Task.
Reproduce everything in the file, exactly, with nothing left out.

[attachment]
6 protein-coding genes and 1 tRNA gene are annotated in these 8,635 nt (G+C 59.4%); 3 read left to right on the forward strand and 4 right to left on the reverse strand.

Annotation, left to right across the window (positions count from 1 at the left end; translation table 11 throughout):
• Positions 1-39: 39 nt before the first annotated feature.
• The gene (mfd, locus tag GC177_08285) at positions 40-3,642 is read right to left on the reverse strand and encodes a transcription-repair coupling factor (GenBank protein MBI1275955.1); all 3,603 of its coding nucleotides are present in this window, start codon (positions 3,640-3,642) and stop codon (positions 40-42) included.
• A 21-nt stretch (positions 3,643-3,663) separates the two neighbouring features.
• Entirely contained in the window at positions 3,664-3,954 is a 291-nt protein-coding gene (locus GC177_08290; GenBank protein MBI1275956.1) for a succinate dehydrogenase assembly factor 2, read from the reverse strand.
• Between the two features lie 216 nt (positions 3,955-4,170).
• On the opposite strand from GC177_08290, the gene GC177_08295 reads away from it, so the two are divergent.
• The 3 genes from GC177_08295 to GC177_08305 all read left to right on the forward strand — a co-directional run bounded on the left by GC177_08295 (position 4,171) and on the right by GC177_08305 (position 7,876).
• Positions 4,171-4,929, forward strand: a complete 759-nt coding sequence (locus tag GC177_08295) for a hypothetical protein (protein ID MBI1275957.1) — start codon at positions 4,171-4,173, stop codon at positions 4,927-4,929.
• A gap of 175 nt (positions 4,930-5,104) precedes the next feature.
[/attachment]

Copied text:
6 protein-coding genes and 1 tRNA gene are annotated in these 8,635 nt (G+C 59.4%); 3 read left to right on the forward strand and 4 right to left on the reverse strand.

Annotation, left to right across the window (positions count from 1 at the left end; translation table 11 throughout):
• Positions 1-39: 39 nt before the first annotated feature.
• The gene (mfd, locus tag GC177_08285) at positions 40-3,642 is read right to left on the reverse strand and encodes a transcription-repair coupling factor (GenBank protein MBI1275955.1); all 3,603 of its coding nucleotides are present in this window, start codon (positions 3,640-3,642) and stop codon (positions 40-42) included.
• A 21-nt stretch (positions 3,643-3,663) separates the two neighbouring features.
• Entirely contained in the window at positions 3,664-3,954 is a 291-nt protein-coding gene (locus GC177_08290; GenBank protein MBI1275956.1) for a succinate dehydrogenase assembly factor 2, read from the reverse strand.
• Between the two features lie 216 nt (positions 3,955-4,170).
• On the opposite strand from GC177_08290, the gene GC177_08295 reads away from it, so the two are divergent.
• The 3 genes from GC177_08295 to GC177_08305 all read left to right on the forward strand — a co-directional run bounded on the left by GC177_08295 (position 4,171) and on the right by GC177_08305 (position 7,876).
• Positions 4,171-4,929, forward strand: a complete 759-nt coding sequence (locus tag GC177_08295) for a hypothetical protein (protein ID MBI1275957.1) — start codon at positions 4,171-4,173, stop codon at positions 4,927-4,929.
• A gap of 175 nt (positions 4,930-5,104) precedes the next feature.